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What is Copyright?
Copyright legally protects authors and creators from misuse and unauthorized reproduction of their works. Copyright also determines how others can use a creator’s content.
- This enables innovation in artistic and scientific fields since the rightsholder can gain financially from their works.
Watch this video created by the U.S. Copyright Office explaining what copyright is.
The Copyright Law of the United States (Title 17) covers which original works are covered in copyright and the exclusive rights the copyright owner has. Creators of copyrighted works can authorize use for:
- Reproducing the work in part or in whole.
- Preparing derivative works like dramatizations, adaptations, etc.
- Distributing copies by sale, gift, rental, or loan.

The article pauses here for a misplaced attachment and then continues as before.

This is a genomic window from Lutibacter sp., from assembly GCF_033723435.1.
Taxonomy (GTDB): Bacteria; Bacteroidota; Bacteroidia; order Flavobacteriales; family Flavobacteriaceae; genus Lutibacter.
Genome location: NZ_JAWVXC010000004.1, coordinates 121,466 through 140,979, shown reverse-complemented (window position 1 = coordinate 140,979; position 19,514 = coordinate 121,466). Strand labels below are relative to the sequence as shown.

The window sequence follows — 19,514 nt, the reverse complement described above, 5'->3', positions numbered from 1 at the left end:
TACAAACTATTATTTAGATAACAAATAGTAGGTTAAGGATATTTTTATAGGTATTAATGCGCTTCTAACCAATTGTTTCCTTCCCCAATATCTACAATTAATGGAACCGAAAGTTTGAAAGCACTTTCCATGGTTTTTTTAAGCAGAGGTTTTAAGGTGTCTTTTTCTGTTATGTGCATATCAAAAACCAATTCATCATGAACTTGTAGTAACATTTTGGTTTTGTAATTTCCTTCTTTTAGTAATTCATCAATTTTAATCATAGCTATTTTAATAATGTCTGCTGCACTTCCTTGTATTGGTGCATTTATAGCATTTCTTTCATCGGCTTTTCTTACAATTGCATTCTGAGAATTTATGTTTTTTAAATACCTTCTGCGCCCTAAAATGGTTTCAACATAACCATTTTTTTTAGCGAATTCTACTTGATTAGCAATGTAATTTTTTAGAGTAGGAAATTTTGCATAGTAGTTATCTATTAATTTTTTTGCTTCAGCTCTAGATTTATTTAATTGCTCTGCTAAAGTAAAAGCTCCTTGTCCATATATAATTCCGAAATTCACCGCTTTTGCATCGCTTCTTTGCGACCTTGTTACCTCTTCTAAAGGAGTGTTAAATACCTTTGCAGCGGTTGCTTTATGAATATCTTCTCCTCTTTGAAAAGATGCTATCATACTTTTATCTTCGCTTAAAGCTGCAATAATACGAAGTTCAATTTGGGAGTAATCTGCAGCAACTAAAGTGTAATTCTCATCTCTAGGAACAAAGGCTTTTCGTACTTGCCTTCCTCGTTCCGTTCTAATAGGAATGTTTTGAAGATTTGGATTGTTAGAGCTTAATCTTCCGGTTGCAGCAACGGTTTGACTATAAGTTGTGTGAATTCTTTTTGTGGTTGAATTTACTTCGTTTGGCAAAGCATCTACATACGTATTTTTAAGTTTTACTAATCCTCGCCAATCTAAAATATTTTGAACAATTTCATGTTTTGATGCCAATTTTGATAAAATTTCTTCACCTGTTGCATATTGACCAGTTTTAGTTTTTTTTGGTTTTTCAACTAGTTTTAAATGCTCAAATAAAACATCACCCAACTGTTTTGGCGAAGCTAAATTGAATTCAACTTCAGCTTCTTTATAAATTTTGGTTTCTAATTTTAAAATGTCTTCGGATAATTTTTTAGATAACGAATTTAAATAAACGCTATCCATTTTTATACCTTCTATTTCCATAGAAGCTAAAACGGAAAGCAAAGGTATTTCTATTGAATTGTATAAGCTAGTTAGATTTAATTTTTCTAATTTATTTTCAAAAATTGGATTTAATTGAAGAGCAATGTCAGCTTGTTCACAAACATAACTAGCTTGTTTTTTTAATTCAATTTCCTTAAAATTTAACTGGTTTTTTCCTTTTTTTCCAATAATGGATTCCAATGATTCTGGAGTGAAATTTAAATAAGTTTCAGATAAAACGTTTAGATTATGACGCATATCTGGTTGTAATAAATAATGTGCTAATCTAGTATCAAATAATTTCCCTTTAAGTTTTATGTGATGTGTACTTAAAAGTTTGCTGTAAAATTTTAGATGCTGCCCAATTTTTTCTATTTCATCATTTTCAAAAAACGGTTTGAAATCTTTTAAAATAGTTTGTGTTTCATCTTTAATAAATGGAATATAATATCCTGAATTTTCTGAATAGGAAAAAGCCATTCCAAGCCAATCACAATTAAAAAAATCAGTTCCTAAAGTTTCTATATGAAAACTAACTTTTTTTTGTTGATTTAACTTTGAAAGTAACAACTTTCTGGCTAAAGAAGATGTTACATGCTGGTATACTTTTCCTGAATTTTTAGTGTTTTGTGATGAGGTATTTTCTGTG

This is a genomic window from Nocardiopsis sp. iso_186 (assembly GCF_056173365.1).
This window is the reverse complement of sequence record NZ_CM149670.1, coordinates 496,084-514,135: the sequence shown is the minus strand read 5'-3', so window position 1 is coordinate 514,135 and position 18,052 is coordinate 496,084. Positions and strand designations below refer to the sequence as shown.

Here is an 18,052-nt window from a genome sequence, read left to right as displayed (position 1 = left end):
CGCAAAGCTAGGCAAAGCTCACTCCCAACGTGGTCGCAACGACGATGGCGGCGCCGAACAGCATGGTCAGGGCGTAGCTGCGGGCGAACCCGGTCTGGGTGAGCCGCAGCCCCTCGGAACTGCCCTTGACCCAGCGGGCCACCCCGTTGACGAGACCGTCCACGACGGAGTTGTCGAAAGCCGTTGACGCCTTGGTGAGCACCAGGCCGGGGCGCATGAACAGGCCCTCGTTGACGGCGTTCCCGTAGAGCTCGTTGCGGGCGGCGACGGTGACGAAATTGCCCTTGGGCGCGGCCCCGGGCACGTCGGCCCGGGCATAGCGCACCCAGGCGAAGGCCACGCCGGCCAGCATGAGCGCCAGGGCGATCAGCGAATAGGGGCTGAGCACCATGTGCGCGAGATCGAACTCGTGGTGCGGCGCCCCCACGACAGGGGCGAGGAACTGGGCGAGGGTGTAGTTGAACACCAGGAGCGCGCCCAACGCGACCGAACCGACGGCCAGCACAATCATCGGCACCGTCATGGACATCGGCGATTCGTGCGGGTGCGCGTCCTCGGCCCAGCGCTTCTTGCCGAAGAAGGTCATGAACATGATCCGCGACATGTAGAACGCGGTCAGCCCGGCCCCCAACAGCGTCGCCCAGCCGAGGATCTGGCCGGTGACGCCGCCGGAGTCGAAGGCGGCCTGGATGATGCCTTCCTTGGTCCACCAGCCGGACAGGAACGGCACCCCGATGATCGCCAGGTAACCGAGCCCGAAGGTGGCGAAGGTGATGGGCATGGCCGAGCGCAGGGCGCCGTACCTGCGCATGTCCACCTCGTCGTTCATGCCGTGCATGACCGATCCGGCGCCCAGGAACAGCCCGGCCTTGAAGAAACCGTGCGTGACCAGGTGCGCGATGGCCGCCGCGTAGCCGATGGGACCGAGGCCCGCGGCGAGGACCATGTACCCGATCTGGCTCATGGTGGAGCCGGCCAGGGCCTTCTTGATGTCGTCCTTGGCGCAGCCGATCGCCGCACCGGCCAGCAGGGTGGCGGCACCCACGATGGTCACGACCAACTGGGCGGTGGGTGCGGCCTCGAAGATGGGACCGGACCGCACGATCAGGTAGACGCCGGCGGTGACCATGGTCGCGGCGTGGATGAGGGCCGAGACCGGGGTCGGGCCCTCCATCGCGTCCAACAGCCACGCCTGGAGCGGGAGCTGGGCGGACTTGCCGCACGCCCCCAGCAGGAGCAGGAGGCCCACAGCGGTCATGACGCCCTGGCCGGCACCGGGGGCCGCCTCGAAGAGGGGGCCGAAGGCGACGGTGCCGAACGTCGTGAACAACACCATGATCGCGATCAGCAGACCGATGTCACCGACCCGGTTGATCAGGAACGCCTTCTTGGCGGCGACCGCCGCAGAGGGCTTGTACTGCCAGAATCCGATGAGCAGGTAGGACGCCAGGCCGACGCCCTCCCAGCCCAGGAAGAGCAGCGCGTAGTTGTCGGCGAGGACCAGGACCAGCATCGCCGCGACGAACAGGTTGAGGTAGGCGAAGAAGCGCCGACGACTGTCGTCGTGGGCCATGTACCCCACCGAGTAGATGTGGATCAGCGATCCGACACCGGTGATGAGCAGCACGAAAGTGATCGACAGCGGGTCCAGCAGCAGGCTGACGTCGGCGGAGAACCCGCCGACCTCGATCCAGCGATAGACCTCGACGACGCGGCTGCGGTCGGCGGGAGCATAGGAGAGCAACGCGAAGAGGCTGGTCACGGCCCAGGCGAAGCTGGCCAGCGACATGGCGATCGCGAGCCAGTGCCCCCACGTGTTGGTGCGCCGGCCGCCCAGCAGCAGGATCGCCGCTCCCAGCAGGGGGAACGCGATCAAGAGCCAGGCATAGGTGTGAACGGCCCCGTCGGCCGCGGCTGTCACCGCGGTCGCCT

- Publicly performing the work.
- Publicly displaying the work.
Copyright protects materials that are:
This includes materials such as:
- Films and screenplays
- Music recordings
- Photographs and other art
- Video recordings
- Architectural designs
Copyright does not protect:
For works published after March 1, 1989, copyright lasts 70 years after the author’s death.
- Works created before this date have varying lengths of copyright terms.
- Some materials are usable under the Fair Use Doctrine, even if they are copyrighted.